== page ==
• Float in the indoor-outdoor pool while admiring the sky through a glass-paneled pitched roof.

And enjoy a wide range of culinary experiences…

  • Savor the simplicity of a picnic set up in a secret spot in the garden, relishing the perfect al fresco lunch.
  • Babel, the signature farm-to-fork restaurant, has a seasonal menu guided by the offerings of the garden – a lovely way to share a meal prepared with love.
  • The Greenhouse Restaurant is the ideal spot to enjoy easy, effortless picnic-style food beneath majestic old oaks.
  • At the Tasting Room, overlook beautiful vineyards and the iconic Babylonstoren conical hill. This spot is perfect for sharing a delicious snack platter while tasting one’s way through the farm’s range of wines, creating an intimate experience that lingers on the palate.

If traveling as several couples. book the Fynbos Family House. It sleeps 10 in 5 en-suite bedrooms with fireplaces, a fully equipped kitchen, spacious lounge, private pool and courtyard (see photo above).

Just off the lounge is a contemporary glass cube encompassing a fully equipped kitchen. The heart of the house is the private central courtyard, offering a gathering space for friends and family to share. A crystal pool in the centre of the courtyard is fed by a shallow channel, emulating the streams on the rest of the property and providing the tranquil sound of gently trickling water.

“Above all, we’d like visitors to ground themselves again. To enjoy the mountains all around as much as we do, pick their own healthy fruit and veg, play pétanque, swim in the farm dam, enjoy an hour in the spa, eat a simple fresh dish at one of the restaurants, walk up the conical Babylonstoren hill, await sunset with a glass of wine in hand, and then slip in between sheets of crisp linen and drift away … more or less.”
— Owner, Karen Roos

? Babylonstoren


?Our clients spent a few days at the St. Regis Aspen last week.  They had such a fantastic time, they added two extra nights to their stay!

Why is the St. Regis Aspen so special?

  • A perfect location, located at the base of Ajax mountain and walking distance to Aspen’s shops, restaurants and entertainment.
  • Dine on site at Velvet Buck, the signature restaurant that offers an Alpine Yurt outdoor experience. After morning skiing, head to Mountain Social Cocktail Bar and Lounge where you can enjoy the St. Regis signature Bloody Mary, the Downhill Snapper.  The Aspen twist includes dill, basil and citrus.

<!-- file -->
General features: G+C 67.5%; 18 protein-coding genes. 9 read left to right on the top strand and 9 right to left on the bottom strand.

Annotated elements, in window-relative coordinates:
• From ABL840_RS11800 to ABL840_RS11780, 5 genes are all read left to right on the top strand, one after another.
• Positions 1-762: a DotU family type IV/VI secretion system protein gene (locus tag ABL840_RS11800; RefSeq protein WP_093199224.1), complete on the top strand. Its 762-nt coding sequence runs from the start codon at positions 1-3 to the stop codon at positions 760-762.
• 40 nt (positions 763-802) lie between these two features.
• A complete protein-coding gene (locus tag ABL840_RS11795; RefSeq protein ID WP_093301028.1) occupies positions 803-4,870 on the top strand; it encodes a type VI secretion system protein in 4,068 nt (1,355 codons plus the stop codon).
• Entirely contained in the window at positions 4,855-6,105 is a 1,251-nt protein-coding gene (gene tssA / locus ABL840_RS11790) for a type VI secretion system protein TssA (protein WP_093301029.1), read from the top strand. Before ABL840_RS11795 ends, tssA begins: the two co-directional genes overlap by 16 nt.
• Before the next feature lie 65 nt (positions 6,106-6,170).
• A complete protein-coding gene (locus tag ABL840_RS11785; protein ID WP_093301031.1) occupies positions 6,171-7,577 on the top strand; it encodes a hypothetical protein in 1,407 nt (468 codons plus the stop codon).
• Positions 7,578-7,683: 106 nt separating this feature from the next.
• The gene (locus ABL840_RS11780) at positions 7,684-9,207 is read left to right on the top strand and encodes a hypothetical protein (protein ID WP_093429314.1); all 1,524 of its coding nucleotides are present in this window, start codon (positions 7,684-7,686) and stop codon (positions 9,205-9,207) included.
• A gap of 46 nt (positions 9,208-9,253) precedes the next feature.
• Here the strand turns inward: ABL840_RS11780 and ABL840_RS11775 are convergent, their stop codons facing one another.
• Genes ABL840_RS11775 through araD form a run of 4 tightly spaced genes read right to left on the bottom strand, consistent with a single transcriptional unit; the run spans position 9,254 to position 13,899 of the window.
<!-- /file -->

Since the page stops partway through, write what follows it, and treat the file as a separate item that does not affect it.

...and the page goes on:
• Suites include the St. Regis Butler service – unpacking, packing, morning beverage service, garment pressing and access to the St. Regis Butler Service Desk for any specific requests during your stay.

Do as much or as little as you like:

  • Relax and enjoy the oxygen lounge, steam caves, cold plunges, hot tub, fitness center and confluence waterfall, all on the property.
  • In the winter, stay active with world class skiing, snowboarding, ice skating, sleigh rides, snowshoeing and winter fly fishing.
  • Book a profession ski guide to access parts of the mountain that you may not find on your own. Our family did this last year and our guide was an amazing resource and super fun!
  • For summer visits, get outside and go hiking, golfing, fly fishing, horseback riding, whitewater rafting, paragliding and mountain biking.

‼️Don’t miss…… Chef’s Club, named one the 100 Best Restaurants in the country by Time Magazine. Visiting chefs from around the world take over the space for a few months and offer diners a unique culinary experience through the Chefs Club Residency Program.

? St. Regis Aspen

Reach out to plan your trip to


The Secrets of the Louvre, the Met and the Prado That Most Visitors Miss, WSJ

The joy of the auntie-uncle trip, The Washington Post

4 Days in Washington, D.C.—Locals Reveal The Best Way to Spend a Weekend in the Nation’s Capital, AFAR

Madrid to join Formula 1 calendar from 2026 in new long-term deal, Formula1

The Vogue Guide to St. Moritz in Winter, Vogue

Seven ways to fall in love with Shakespeare’s fair city of Verona, Italy, BBC

7 U.S. Parks With Great Views of Totality for the April Solar Eclipse, AFAR

In Alaska, the Rare Thrill of ‘Wild’ Ice Skating, NYT


Why 2024 is the year to visit the two most precious rhinos in the world, BBC


  Nothing Says Status Like a Hotel Bathrobe, NYT

Hotel Concierges Reveal All the Seemingly Impossible Tasks They’ve Ever Been Asked, AFAR
Not all superheroes wear capes. Some wear golden keys on their lapels.

Top travel reads for 2024, from memoirs to nature writing, National Geograpic

Washington Dulles Becomes First U.S. Airport to Offer Global Entry Enrollment on Departure, Travel Market Report

The Secret Missing Ingredient to Truly Refreshing Breaks? Mastery Experiences, Inc.

The Entrepreneur’s Guide to Better Vacation Habits in the New Year, Inc.

What AI means for travel—now and in the future, McKinsey & Company

How to Create a Laid-Back, European-Style Summer When You Can’t Take a Whole Month Off, Inc.

(If you aren’t able to access an NYT or Washington Post article, send me a note and I’ll send it to you in a PDF.)